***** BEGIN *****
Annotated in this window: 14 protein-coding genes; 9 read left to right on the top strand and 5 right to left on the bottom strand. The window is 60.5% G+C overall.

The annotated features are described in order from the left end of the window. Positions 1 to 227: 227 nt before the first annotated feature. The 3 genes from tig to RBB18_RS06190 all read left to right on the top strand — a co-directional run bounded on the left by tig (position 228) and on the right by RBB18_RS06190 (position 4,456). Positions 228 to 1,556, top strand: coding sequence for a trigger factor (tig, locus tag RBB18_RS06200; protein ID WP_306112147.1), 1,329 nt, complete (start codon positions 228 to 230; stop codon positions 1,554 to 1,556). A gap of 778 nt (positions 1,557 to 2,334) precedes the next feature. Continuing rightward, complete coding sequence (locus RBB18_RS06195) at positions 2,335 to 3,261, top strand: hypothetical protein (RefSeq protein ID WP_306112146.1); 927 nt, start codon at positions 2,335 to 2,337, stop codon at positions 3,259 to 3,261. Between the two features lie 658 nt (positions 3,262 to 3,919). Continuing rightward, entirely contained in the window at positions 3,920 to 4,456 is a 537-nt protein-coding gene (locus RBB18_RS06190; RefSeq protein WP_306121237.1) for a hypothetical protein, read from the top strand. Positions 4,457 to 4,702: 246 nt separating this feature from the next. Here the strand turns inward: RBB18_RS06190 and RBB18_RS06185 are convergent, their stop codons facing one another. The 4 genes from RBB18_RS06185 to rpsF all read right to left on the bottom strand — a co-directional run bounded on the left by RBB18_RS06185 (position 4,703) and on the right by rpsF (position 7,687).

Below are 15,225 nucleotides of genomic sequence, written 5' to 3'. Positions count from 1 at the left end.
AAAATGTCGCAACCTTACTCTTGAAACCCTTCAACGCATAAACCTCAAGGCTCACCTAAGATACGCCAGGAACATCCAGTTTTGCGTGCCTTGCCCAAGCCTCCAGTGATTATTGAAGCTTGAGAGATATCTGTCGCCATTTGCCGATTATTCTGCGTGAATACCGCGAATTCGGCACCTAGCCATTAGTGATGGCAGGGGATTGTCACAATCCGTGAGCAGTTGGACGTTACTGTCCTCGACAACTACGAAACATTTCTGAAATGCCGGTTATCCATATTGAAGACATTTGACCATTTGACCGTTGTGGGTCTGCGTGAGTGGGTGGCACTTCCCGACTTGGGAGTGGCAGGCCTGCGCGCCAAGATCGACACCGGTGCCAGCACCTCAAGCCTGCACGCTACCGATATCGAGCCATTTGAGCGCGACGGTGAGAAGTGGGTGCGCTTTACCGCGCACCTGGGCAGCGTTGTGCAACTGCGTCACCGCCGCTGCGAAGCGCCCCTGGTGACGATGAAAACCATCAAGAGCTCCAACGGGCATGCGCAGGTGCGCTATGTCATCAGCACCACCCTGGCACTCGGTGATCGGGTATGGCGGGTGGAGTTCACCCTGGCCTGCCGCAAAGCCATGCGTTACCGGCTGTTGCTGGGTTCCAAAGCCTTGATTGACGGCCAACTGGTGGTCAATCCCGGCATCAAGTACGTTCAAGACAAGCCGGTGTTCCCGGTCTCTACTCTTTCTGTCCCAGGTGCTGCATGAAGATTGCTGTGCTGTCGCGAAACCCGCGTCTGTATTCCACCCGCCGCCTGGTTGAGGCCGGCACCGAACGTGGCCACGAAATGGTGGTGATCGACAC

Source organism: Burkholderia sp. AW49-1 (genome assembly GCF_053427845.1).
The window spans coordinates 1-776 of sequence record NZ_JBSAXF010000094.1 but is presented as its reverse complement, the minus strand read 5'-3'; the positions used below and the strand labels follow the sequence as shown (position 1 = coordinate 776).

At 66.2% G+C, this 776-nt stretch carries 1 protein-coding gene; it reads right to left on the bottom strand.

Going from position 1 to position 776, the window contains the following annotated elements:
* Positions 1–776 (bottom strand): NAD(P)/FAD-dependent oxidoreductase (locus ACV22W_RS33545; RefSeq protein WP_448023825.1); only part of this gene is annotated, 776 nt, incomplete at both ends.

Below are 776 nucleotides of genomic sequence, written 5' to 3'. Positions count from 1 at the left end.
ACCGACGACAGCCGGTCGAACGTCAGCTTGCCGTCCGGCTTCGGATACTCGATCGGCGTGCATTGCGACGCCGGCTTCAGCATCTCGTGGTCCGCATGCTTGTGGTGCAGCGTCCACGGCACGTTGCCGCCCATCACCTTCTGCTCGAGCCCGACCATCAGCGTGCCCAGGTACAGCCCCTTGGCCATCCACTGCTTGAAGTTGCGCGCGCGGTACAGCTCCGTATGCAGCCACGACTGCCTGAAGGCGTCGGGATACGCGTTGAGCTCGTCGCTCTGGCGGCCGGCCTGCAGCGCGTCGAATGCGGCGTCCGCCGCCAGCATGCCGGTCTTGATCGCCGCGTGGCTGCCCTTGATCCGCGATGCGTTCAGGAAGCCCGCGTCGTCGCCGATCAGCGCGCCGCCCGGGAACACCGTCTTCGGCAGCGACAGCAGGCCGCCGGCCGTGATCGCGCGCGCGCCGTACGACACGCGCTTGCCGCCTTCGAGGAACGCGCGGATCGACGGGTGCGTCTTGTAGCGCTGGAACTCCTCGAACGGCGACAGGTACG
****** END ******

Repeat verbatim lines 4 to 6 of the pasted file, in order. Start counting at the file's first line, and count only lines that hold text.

AAAATGTCGCAACCTTACTCTTGAAACCCTTCAACGCATAAACCTCAAGGCTCACCTAAGATACGCCAGGAACATCCAGTTTTGCGTGCCTTGCCCAAGCCTCCAGTGATTATTGAAGCTTGAGAGATATCTGTCGCCATTTGCCGATTATTCTGCGTGAATACCGCGAATTCGGCACCTAGCCATTAGTGATGGCAGGGGATTGTCACAATCCGTGAGCAGTTGGACGTTACTGTCCTCGACAACTACGAAACATTTCTGAAATGCCGGTTATCCATATTGAAGACATTTGACCATTTGACCGTTGTGGGTCTGCGTGAGTGGGTGGCACTTCCCGACTTGGGAGTGGCAGGCCTGCGCGCCAAGATCGACACCGGTGCCAGCACCTCAAGCCTGCACGCTACCGATATCGAGCCATTTGAGCGCGACGGTGAGAAGTGGGTGCGCTTTACCGCGCACCTGGGCAGCGTTGTGCAACTGCGTCACCGCCGCTGCGAAGCGCCCCTGGTGACGATGAAAACCATCAAGAGCTCCAACGGGCATGCGCAGGTGCGCTATGTCATCAGCACCACCCTGGCACTCGGTGATCGGGTATGGCGGGTGGAGTTCACCCTGGCCTGCCGCAAAGCCATGCGTTACCGGCTGTTGCTGGGTTCCAAAGCCTTGATTGACGGCCAACTGGTGGTCAATCCCGGCATCAAGTACGTTCAAGACAAGCCGGTGTTCCCGGTCTCTACTCTTTCTGTCCCAGGTGCTGCATGAAGATTGCTGTGCTGTCGCGAAACCCGCGTCTGTATTCCACCCGCCGCCTGGTTGAGGCCGGCACCGAACGTGGCCACGAAATGGTGGTGATCGACAC

Source organism: Burkholderia sp. AW49-1 (genome assembly GCF_053427845.1).
The window spans coordinates 1-776 of sequence record NZ_JBSAXF010000094.1 but is presented as its reverse complement, the minus strand read 5'-3'; the positions used below and the strand labels follow the sequence as shown (position 1 = coordinate 776).